Victims in VTech Data Breach Top 6 Million Children

Published on

Blog Dimensions

Parents are understandably alarmed about the hack at VTech children’s toys, which was unveiled on Black Friday.

 

Evidently the VTech data breach reported just after Thanksgiving is far worse than believed just one week ago. While original estimates stated more than 225,000 children’s files were compromised, the Hong Kong-based children’s toy maker now believes 6.4 MILLION child files were compromised along with almost 5 million files containing parent information, making this a parental nightmare.

 

On December 2, the company updated its breach statement to reveal the huge spike in numbers. Statistically, the breach of children’s data is actually 30 times larger than first estimates.

 

The company traced the hack to its Learning Lodge service that lets parents download apps, games, e-books and other content to child learning devices. The company’s Kid Connect servers were also compromised. Kid Connect allowed parents to chat with their kids using a VTech tablet and a parent’s smartphone. Both services are currently suspended.

 

“Our investigation to date suggests the breach is on the server, not on the device itself. There is no evidence to suggest the toys are not safe at this time,” the company stated.

 

As with any breach, the first question is “What was stolen?” In this case, the answer is quite a lot. Parent info included name, email addresses, secret info for password retrieval, IP addresses, street addresses, download history and encrypted passwords. Children data included name, gender, and birthdate.

 

Some Learning Lodge content was reportedly encrypted, however. This list includes kid profile photos, undelivered Kid Connect messages, bulletin board postings and other content.

 

Rumors are rampant at the moment. Some indicate that child profile photos were compromised, but the company indicates those would have been encrypted. Audio files were also scrambled, but chat logs were stored in plain text.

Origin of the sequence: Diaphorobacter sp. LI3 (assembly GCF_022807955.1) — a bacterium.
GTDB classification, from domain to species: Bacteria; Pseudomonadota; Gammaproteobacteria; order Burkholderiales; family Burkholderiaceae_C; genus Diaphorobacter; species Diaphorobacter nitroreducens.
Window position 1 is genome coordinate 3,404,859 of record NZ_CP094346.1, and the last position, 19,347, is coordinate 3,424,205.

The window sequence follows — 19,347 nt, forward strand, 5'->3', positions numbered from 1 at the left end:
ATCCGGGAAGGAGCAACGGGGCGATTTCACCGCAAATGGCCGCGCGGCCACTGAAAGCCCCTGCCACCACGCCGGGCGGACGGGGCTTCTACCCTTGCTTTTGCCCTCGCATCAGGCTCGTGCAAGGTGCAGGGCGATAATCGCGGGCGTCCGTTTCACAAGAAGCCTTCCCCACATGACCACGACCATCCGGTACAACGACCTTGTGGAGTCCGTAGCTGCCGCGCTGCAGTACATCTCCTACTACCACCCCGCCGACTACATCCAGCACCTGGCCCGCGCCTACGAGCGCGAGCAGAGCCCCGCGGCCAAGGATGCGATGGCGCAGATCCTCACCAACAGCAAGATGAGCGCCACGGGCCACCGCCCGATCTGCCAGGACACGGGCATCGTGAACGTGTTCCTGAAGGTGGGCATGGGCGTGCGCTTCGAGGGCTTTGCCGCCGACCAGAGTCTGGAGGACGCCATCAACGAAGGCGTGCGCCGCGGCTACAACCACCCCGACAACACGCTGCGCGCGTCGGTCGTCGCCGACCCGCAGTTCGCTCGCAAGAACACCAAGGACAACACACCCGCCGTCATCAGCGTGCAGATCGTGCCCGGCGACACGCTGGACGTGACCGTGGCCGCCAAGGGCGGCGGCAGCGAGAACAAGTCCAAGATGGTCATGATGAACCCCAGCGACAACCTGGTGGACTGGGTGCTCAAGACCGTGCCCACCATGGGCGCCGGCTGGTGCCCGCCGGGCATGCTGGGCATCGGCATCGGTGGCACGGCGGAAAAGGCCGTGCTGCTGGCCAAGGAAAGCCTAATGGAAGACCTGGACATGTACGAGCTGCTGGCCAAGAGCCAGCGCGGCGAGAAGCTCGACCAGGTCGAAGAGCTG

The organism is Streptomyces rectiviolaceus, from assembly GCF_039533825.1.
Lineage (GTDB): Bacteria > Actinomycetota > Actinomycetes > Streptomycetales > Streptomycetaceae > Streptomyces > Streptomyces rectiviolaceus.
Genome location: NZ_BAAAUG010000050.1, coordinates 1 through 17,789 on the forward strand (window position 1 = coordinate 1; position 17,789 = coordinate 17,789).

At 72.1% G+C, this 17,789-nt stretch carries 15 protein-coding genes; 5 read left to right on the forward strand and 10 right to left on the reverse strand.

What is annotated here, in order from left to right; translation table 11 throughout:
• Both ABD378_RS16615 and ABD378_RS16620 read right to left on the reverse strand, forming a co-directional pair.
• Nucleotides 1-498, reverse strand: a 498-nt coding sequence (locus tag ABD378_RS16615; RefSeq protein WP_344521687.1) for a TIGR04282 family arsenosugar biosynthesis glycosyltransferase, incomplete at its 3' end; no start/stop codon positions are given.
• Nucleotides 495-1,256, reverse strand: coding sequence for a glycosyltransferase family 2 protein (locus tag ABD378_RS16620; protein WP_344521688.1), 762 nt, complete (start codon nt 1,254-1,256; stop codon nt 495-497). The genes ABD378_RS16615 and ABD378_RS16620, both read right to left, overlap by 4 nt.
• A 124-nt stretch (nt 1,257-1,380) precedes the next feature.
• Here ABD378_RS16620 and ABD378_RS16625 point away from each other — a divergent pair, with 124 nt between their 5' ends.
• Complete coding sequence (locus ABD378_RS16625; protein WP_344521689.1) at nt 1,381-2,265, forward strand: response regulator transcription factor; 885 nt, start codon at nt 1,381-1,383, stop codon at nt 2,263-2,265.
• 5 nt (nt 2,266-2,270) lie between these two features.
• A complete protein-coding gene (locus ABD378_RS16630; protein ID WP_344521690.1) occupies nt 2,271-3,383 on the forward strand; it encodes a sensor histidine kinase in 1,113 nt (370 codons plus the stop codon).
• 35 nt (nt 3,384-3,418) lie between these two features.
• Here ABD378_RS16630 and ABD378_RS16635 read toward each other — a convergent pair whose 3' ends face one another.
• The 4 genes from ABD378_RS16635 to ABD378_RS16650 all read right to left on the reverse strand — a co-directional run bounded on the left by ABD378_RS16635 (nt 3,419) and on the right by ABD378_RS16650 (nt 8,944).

VTech has not confirmed that these data files were compromised, citing an ongoing investigation. However, Motherboard recently posted photos its reporters obtained from an individual claiming to be the hacker. He reportedly told Motherboard’s staffer that he would not use or publish the data.

 

The only good news with this breach is that credit card data and items like Social Security numbers (SSN) were not involved. The really bad news is that when child and parent data are combined, a true profile of the youngster can be created.

 

The top concern in some parents’ minds will be the risk of stalking, child abduction or other harm. Yet, there’s a second major cause for concern. Child names and birthdates could be used to synthesize identities pairing them with SSNs available elsewhere to commit identity fraud.

 

Child identity fraud is more damaging that adult theft because those youngsters don’t need their own data for years to come.  This fraud can go on for a much longer time before detection and could do a lot more damage. Often, child identity theft is only discovered when the youngster turns 18 and applies for their own checking account or credit card.

 

Australia-based data security expert, Troy Hunt, who runs a website on leaked data from breaches, warned users not to be lulled into a false state of calm by the company’s repeated references to encryption. He called the type of encryption used at VTech “weak MD5 hashes.” Hunt indicated VTech’s encryption could be easier to defeat than more robust methods.

 

Victims stretch around the globe, but the heaviest users of VTech services are located in the US, UK, France and Germany. If you are wondering whether your family’s data was compromised, there’s info on Hunt’s website, www.haveibeenpwned.com.

 

VTech has created an FAQ page on its main website to offer all the details they can share as of December 2.

Comments are closed.

Subscribe to Blog via Email

Enter your email address to subscribe to this blog and receive notifications of new posts by email.

Follow us on Twitter

Follow us on LinkedIn